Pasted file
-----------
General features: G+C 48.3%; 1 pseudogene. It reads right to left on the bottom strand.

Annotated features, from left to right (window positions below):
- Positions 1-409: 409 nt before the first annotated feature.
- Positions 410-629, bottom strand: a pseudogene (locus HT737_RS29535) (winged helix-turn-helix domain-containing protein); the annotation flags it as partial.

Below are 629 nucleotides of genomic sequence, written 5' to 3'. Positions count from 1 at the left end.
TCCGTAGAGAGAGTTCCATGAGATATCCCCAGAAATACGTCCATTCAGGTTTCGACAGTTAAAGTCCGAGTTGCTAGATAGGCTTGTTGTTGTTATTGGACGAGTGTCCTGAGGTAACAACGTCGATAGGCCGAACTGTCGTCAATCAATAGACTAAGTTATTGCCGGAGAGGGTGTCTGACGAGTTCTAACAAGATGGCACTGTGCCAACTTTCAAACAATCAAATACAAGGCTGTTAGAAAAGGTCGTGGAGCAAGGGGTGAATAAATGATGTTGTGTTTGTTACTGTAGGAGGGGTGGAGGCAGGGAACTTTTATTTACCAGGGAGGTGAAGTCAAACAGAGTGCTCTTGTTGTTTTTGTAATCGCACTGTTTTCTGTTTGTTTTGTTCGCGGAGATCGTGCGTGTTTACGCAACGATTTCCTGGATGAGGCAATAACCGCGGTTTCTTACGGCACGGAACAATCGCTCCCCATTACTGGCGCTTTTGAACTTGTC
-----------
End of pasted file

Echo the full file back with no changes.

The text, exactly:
General features: G+C 48.3%; 1 pseudogene. It reads right to left on the bottom strand.

Annotated features, from left to right (window positions below):
- Positions 1-409: 409 nt before the first annotated feature.
- Positions 410-629, bottom strand: a pseudogene (locus HT737_RS29535) (winged helix-turn-helix domain-containing protein); the annotation flags it as partial.

Below are 629 nucleotides of genomic sequence, written 5' to 3'. Positions count from 1 at the left end.
TCCGTAGAGAGAGTTCCATGAGATATCCCCAGAAATACGTCCATTCAGGTTTCGACAGTTAAAGTCCGAGTTGCTAGATAGGCTTGTTGTTGTTATTGGACGAGTGTCCTGAGGTAACAACGTCGATAGGCCGAACTGTCGTCAATCAATAGACTAAGTTATTGCCGGAGAGGGTGTCTGACGAGTTCTAACAAGATGGCACTGTGCCAACTTTCAAACAATCAAATACAAGGCTGTTAGAAAAGGTCGTGGAGCAAGGGGTGAATAAATGATGTTGTGTTTGTTACTGTAGGAGGGGTGGAGGCAGGGAACTTTTATTTACCAGGGAGGTGAAGTCAAACAGAGTGCTCTTGTTGTTTTTGTAATCGCACTGTTTTCTGTTTGTTTTGTTCGCGGAGATCGTGCGTGTTTACGCAACGATTTCCTGGATGAGGCAATAACCGCGGTTTCTTACGGCACGGAACAATCGCTCCCCATTACTGGCGCTTTTGAACTTGTC